If a private limited company has more than one shareholder, it is always recommended that the agreed terms, governing how the shares of the company are held and the relationship between the shareholders and the company, are put into writing.

The end result is that a “shareholders agreement” is formed, a term that may be familiar if you have read any of the popular “do’s and don’ts for start-ups” blogs. The provisions of the shareholders agreement dovetail with the company’s articles of association, but the difference is that the shareholders agreement is a private document, whereas the articles of association are displayed on Companies House for all to see.

Affording and/or limiting shareholder rights

It is easy to afford any right that you may wish to, to any “class” of shareholder – all you need is to insert a provision to the desired effect within the shareholders agreement. The same applies when looking to restrict the rights of any “class” of shareholder.

The class of a shareholder is determined by the “class” or type of shares that the shareholder holds. A company is typically incorporated with ordinary £1 shares, but it does not have to be. A company can incorporate, or subsequently create and allot (i.e. distribute to its shareholders) as many types of shares as it sees fit.

The following are the most common types of shares:

  • Ordinary £1 shares – holders of such shares normally have 1 vote per share to cast at shareholders’ meetings and are afforded a dividend from the company’s profits, if the company can afford to lawfully pay one;
  • Ordinary £0.01 shares – holders typically have similar rights to those holding ordinary £1 shares, but the nominal value is 1p, rather than £1;
  • Preference shares – holders benefit from certain rights, for example, to a fixed annual dividend in advance of holders of other classes of shares; and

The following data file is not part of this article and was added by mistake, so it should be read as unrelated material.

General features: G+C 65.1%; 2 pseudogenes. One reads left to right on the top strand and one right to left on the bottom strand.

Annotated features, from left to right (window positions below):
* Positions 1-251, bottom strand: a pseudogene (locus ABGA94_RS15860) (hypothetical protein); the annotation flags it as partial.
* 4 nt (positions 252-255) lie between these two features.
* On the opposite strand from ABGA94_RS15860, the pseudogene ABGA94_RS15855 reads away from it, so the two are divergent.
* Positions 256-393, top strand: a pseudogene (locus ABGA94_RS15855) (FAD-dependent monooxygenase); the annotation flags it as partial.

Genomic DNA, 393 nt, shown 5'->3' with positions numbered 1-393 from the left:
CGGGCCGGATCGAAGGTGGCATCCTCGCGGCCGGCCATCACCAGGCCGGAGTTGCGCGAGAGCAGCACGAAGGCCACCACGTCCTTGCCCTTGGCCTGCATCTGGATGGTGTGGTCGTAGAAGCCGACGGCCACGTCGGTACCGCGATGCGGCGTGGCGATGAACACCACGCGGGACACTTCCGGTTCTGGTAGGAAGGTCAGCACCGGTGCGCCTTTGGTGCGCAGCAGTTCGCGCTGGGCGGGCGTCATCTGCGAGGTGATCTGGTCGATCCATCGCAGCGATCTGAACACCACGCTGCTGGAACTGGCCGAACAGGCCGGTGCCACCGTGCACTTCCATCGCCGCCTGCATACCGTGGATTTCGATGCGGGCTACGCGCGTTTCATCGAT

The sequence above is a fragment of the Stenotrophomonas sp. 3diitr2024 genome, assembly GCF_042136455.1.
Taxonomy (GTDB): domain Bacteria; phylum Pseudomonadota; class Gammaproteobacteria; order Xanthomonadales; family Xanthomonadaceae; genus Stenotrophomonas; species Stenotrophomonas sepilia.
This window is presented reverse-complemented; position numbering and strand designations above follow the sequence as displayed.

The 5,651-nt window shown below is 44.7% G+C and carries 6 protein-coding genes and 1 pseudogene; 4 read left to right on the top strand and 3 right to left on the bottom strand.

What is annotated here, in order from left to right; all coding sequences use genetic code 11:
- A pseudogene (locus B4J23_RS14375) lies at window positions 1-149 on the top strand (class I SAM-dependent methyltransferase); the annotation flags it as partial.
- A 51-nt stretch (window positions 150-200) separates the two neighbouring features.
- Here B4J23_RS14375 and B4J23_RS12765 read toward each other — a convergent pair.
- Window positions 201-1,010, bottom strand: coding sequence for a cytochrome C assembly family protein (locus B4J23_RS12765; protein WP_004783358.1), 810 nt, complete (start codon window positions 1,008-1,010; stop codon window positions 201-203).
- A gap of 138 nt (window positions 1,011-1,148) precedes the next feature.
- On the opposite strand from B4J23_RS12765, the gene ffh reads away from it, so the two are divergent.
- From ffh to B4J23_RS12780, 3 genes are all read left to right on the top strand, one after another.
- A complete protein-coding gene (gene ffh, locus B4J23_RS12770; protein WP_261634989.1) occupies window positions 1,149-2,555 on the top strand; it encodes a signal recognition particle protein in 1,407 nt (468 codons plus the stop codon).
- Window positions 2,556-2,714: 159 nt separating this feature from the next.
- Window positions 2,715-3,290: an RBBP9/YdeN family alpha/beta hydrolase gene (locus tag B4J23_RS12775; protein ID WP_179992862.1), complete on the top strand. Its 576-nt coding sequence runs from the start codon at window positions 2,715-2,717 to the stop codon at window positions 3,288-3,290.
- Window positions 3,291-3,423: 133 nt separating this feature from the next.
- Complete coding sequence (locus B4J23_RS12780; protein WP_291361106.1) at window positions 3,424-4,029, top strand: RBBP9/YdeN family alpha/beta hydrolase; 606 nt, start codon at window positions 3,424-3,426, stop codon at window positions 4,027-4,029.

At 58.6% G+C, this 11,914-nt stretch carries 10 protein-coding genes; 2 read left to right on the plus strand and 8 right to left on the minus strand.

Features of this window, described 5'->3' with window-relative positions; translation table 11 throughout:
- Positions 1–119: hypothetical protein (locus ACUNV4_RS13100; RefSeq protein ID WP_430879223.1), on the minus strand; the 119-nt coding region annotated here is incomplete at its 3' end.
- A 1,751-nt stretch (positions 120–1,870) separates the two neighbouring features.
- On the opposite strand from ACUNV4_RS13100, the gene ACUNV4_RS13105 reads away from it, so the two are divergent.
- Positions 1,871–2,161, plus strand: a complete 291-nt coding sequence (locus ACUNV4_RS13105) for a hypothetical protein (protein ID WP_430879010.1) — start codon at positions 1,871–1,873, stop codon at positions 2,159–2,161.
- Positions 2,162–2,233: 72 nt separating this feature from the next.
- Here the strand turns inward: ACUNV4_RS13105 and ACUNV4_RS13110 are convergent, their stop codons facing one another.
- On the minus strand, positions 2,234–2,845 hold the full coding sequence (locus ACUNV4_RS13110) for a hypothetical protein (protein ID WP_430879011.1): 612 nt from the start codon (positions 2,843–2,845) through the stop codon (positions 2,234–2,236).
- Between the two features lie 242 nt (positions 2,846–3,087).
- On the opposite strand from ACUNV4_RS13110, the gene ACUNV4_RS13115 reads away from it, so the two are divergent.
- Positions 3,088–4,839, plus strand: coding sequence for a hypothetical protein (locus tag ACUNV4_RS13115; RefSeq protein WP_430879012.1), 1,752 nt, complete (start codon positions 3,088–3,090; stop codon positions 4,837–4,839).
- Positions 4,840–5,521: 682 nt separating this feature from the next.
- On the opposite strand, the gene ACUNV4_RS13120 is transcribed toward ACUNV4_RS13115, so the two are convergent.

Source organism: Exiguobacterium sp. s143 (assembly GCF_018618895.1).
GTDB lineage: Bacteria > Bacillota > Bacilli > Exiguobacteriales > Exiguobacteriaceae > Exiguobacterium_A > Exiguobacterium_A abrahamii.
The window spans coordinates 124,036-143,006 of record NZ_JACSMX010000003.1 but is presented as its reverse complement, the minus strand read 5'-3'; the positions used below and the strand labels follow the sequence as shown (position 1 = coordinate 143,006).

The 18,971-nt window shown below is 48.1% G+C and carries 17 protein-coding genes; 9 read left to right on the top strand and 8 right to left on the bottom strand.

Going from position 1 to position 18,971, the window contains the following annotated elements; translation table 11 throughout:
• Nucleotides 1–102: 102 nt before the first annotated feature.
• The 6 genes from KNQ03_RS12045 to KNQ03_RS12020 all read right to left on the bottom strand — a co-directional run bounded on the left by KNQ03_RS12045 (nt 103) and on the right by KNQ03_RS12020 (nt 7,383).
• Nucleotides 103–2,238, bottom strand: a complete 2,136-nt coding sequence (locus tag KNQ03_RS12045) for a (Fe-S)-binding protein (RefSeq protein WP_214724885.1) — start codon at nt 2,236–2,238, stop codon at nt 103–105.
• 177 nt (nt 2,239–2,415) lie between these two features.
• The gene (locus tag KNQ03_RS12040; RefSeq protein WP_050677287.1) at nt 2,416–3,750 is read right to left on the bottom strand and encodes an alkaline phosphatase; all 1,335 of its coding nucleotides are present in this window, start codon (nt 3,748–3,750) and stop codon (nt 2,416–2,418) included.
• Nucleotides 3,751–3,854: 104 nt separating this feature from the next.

• Ordinary B shares – holders have certain rights or restrictions, for example restricted voting rights but entitlement to dividents, or indeed vice versa.

When to put a shareholders agreement in place

As stated above, the need for a shareholders agreement will depend on the number of shareholders a company has. As soon as this number is greater than one, putting a shareholders agreement in place is recommended.

Shareholders agreements are often only looked upon as “needed” when disputes arise, by which point it is too late if there is no written agreement to fall back on. To this end, if you think that there is currently no need to put a shareholders agreement in place, then it is likely this is exactly the right time to get one. Not only will it stand each shareholder in good stead for a number of reasons, but if the shareholders are enjoying a harmonious relationship then the process should be a relatively quick and easy one.

Reviewing shareholders agreements

A shareholders agreement may have been put in place at a time when the company was generating little profit but if it has grown it may wish to provide certain benefits to its shareholders, such as a right to a fixed annual dividend, etc.

Therefore, the extent to which reviews of shareholders agreements are necessary depends on the extent of change to the business of the company. Good legal advice can help you determine your requirements.